On Nov. 18, 1923 — 100 years ago — Theodore Fulton “Ted” Stevens was born, marking the start of an extraordinary life defined by service to our nation and accomplishment for Alaska.
That service began during World War II, when Ted enlisted in the Army Air Corps as a pilot. He supported General Chenault’s “Flying Tigers” in the China-Burma-India Theater, flying C-46s and C-47s on missions “over the Hump” behind enemy lines.
After the war, Ted completed law school and moved “north to the future,” serving as a U.S. Attorney in Fairbanks.
A few years later, he joined the Department of the Interior, where he served as the Eisenhower administration’s point person in the successful fight for Alaska’s statehood.
After statehood, Ted was elected to the Alaska House of Representatives in 1964 and then appointed to the U.S. Senate in 1968. He would go on to win re-election seven straight times, serving Alaska for a total of 40 years and 10 days.
During that span, Ted chaired four committees, including Appropriations. His colleagues chose him to be their Assistant Republican Leader for multiple Congresses. He led the Senate’s Arms Control Observer Group, the U.S.-China Interparliamentary Group, and ultimately served as President Pro Tempore.
Ted was powerful, but he used his power for a single purpose — to help our country and our state.
Through the Alaska Native Claims Settlement Act, he helped settle aboriginal land claims and create Alaska Native Corporations.
He secured the authorization to build the Trans-Alaska Pipeline System, which remains our state’s economic backbone and a key pillar of our nation’s energy security.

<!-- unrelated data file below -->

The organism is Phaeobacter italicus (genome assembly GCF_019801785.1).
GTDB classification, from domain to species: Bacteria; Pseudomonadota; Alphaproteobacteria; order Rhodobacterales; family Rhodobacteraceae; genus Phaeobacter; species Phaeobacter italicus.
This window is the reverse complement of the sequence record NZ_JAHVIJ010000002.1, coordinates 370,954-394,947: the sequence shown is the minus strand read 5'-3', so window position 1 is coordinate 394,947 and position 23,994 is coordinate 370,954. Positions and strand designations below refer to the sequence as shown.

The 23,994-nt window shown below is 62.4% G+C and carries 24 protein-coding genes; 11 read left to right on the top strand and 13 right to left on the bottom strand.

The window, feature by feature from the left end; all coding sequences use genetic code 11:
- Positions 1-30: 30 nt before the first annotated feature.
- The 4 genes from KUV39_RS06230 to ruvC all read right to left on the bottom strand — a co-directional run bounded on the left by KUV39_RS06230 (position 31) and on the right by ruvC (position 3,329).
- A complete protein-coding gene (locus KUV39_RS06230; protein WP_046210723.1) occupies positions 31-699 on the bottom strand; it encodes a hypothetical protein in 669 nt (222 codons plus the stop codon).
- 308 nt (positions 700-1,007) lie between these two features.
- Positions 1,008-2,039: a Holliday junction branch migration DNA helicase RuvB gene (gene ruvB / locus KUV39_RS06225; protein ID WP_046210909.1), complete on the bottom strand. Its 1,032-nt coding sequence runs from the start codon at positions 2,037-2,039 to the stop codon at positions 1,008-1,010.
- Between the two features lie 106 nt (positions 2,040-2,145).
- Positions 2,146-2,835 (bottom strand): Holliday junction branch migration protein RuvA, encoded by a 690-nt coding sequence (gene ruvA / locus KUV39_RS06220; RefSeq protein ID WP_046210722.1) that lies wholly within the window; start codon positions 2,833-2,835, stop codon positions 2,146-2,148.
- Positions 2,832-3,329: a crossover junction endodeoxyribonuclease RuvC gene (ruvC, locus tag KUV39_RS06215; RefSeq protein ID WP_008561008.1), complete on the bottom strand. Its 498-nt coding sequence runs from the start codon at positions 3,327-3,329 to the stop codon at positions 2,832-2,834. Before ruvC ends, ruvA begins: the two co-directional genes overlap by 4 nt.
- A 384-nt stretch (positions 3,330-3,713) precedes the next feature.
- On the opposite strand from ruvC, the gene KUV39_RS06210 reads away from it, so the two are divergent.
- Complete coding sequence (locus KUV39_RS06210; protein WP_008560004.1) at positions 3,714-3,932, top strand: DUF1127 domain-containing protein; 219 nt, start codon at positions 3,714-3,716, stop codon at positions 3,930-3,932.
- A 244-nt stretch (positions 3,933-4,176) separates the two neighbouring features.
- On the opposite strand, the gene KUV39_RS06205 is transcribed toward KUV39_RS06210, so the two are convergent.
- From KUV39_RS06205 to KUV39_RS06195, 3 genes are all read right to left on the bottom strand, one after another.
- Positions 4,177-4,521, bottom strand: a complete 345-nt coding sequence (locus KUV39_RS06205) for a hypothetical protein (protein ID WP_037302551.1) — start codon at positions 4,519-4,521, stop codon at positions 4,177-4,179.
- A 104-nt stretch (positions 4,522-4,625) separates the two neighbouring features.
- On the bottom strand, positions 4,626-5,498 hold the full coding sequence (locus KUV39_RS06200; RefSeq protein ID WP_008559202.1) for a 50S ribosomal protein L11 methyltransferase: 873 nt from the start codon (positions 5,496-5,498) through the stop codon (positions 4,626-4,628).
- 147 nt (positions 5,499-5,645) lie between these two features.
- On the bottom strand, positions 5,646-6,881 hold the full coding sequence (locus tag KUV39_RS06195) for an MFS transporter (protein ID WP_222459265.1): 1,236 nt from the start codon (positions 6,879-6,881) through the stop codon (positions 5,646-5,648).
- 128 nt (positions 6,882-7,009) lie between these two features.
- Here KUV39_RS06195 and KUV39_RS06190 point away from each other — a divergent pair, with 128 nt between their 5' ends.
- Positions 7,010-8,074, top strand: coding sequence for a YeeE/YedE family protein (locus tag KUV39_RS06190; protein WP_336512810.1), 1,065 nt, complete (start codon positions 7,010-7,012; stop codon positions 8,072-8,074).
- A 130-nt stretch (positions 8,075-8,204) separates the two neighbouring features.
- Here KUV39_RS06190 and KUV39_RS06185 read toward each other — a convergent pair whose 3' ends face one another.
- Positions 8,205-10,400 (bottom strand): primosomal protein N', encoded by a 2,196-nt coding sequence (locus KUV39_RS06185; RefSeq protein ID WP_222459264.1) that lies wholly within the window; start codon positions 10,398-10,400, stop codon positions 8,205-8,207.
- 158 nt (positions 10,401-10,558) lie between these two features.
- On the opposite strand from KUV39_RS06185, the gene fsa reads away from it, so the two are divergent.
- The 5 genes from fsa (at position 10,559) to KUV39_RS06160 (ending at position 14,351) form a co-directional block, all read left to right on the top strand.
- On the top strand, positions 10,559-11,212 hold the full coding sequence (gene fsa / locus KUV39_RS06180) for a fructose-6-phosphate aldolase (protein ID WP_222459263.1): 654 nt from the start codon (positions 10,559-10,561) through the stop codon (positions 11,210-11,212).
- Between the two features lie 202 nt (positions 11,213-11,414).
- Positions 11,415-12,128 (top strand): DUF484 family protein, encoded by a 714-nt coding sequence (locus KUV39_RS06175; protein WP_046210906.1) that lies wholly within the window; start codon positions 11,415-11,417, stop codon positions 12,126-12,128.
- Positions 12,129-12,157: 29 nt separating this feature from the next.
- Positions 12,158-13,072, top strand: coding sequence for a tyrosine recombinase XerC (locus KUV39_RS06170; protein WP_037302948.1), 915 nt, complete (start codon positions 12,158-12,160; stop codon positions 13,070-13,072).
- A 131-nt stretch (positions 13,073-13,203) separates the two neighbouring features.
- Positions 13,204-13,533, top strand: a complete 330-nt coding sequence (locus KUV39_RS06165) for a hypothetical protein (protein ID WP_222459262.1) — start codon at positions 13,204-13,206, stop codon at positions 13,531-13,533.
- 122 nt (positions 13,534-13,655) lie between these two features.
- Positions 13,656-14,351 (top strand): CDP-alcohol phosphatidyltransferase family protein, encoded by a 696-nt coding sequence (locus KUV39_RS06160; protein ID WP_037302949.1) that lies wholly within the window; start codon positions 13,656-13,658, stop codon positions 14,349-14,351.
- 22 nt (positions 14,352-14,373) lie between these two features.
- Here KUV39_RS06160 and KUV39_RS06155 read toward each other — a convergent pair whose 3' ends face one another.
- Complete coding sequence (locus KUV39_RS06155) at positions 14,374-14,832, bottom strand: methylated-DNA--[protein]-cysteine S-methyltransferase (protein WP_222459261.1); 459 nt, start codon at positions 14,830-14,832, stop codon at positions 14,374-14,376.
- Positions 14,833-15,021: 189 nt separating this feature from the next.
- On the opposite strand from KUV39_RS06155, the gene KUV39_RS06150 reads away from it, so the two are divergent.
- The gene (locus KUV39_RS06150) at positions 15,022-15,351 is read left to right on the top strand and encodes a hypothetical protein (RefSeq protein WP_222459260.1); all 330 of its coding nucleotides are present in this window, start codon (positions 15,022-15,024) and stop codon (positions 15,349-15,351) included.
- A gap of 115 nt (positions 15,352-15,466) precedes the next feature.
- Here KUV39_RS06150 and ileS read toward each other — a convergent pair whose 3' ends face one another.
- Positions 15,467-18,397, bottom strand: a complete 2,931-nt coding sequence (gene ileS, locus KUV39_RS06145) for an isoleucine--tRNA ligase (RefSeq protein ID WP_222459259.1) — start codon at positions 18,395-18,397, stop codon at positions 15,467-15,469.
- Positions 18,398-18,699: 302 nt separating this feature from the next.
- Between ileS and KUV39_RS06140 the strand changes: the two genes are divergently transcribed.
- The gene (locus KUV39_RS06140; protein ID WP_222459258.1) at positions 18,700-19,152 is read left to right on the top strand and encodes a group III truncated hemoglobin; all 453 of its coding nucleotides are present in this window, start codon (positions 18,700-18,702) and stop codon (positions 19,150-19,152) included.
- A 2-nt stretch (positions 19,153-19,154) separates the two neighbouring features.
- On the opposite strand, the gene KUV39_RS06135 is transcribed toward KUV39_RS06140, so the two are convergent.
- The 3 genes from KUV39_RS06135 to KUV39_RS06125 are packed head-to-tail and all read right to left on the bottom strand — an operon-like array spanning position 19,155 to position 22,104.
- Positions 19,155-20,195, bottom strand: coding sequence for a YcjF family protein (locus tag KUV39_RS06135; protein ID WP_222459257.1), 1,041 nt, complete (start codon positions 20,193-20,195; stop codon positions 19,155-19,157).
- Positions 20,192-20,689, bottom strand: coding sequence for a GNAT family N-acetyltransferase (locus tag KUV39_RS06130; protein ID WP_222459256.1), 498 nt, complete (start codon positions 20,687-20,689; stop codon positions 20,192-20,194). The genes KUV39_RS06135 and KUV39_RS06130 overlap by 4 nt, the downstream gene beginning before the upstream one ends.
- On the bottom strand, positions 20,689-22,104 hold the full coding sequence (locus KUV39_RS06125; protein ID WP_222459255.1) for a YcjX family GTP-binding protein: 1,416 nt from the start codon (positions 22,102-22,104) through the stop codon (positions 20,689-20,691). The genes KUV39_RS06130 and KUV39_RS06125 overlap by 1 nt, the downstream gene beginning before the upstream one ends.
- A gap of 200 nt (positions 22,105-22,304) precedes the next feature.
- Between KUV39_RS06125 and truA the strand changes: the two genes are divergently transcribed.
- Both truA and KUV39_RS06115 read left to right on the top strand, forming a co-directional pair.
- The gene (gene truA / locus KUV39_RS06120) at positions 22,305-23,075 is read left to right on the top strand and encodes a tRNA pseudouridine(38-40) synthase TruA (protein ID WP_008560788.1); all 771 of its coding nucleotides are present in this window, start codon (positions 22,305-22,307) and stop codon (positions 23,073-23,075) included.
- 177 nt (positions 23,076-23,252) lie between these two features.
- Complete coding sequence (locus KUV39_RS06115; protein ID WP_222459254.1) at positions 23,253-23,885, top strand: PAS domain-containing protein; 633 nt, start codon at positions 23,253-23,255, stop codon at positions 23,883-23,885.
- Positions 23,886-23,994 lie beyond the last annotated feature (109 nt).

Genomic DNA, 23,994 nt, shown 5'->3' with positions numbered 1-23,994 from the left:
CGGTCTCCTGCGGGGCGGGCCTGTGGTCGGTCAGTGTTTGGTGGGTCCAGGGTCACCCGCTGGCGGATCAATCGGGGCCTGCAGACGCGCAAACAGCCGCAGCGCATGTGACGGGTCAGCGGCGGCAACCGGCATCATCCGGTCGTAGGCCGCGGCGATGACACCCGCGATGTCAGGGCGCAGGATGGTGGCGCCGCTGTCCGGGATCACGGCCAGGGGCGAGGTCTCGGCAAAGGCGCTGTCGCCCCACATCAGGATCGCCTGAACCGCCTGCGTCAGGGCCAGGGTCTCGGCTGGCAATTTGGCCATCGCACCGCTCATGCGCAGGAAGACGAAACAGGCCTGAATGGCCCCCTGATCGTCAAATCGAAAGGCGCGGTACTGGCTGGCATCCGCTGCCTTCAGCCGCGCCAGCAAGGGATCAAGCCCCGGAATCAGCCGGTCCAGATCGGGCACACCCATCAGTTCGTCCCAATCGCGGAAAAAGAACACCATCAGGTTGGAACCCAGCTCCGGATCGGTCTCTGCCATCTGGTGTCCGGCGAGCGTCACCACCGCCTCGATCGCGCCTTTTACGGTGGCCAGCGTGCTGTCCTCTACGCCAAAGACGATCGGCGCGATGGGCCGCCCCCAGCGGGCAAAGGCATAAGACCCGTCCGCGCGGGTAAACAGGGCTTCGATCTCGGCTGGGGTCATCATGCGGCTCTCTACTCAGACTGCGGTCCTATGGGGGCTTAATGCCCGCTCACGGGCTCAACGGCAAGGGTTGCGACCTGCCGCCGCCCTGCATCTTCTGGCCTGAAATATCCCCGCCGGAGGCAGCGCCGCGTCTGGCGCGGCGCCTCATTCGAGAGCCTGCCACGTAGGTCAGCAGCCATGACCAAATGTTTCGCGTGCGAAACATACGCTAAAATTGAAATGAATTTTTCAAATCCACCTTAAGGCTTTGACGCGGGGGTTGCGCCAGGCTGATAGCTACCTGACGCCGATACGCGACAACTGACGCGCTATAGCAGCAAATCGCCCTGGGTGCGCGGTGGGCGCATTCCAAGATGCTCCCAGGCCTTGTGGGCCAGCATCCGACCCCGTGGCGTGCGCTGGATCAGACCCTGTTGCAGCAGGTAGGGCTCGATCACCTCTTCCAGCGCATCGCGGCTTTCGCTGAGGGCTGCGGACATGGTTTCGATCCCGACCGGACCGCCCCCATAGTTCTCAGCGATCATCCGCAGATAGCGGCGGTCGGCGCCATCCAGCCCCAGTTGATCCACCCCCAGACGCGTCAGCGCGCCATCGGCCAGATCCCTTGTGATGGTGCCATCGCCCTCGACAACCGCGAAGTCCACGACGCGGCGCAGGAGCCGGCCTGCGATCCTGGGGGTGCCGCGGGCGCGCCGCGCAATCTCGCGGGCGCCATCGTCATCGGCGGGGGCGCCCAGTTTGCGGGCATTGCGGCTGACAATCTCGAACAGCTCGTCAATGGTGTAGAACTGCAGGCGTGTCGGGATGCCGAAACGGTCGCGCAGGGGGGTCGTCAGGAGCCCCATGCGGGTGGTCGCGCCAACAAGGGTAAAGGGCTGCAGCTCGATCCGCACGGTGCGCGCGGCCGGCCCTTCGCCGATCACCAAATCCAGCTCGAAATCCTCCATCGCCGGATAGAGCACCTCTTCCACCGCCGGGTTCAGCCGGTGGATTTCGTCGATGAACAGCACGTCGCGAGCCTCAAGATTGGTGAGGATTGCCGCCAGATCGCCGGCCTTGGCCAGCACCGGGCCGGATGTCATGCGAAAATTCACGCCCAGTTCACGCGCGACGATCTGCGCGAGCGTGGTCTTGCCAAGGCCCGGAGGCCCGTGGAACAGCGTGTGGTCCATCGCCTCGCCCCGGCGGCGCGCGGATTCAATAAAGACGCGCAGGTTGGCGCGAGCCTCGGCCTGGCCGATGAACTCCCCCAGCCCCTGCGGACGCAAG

Ted loved the outdoors, especially fishing, and fittingly wrote the framework that continues to guide federal fisheries management, the Magnuson-Stevens Act.
He championed our national defense and international competitiveness, took care of our military and their families, and funded breast cancer research and promoted women’s participation in sports.
Ted also brought home crucial funding to build basic infrastructure and meet community needs all across our young, rugged state — from ports and airports, to water and sewer systems in rural villages, to bypass mail and telemedicine.
Through it all, Ted was a patriot and a statesman. He was a force to be reckoned with, known for having a bit of a temper on the Senate floor and in committees, to powerful effect. He put on his Incredible Hulk tie when he meant business.
But he also worked across party lines, often with Sen. Dan Inouye of Hawaii. His motto was “to hell with politics, do what’s right for Alaska” — words many Alaskans continue to live by.
There was no one like Ted. He had a vision and was determined to reach it, no matter who or what stood in his way. He earned medals for his distinguished military service, and he was chosen as Alaskan of the Century for his remarkable achievements at statehood and in the Senate.
We tragically lost Ted in a plane crash in August 2010 — but in so many ways, he’s still with us.
We visit his portrait in the Capitol, his grave in Arlington National Cemetery and his statue at the Anchorage airport every chance we get.
We also see the lasting impacts of his life’s work — his enduring legacy — everywhere we go: the communities he helped, the lives he improved, the infrastructure he made possible, the jobs he helped create, and the resources he worked to produce and conserve. It’s hard to find a place in Alaska that Ted didn’t better in some way.
Ted sometimes referenced the “pace of forgetting” — his recognition that times change, people come and go, and that how things happen and why things matter aren’t always passed on. But while Ted may be gone, he is not forgotten.
We will never forget Ted, because Ted was Alaska.
It was an honor to know him. It is a blessing that he chose to live in and serve our state for so many decades. On his 100th birthday, we thank Ted Stevens for all he did, and we join Alaskans in remembering and celebrating this great man.
Sens. Lisa Murkowski and Dan Sullivan represent Alaska in the U.S. Senate.
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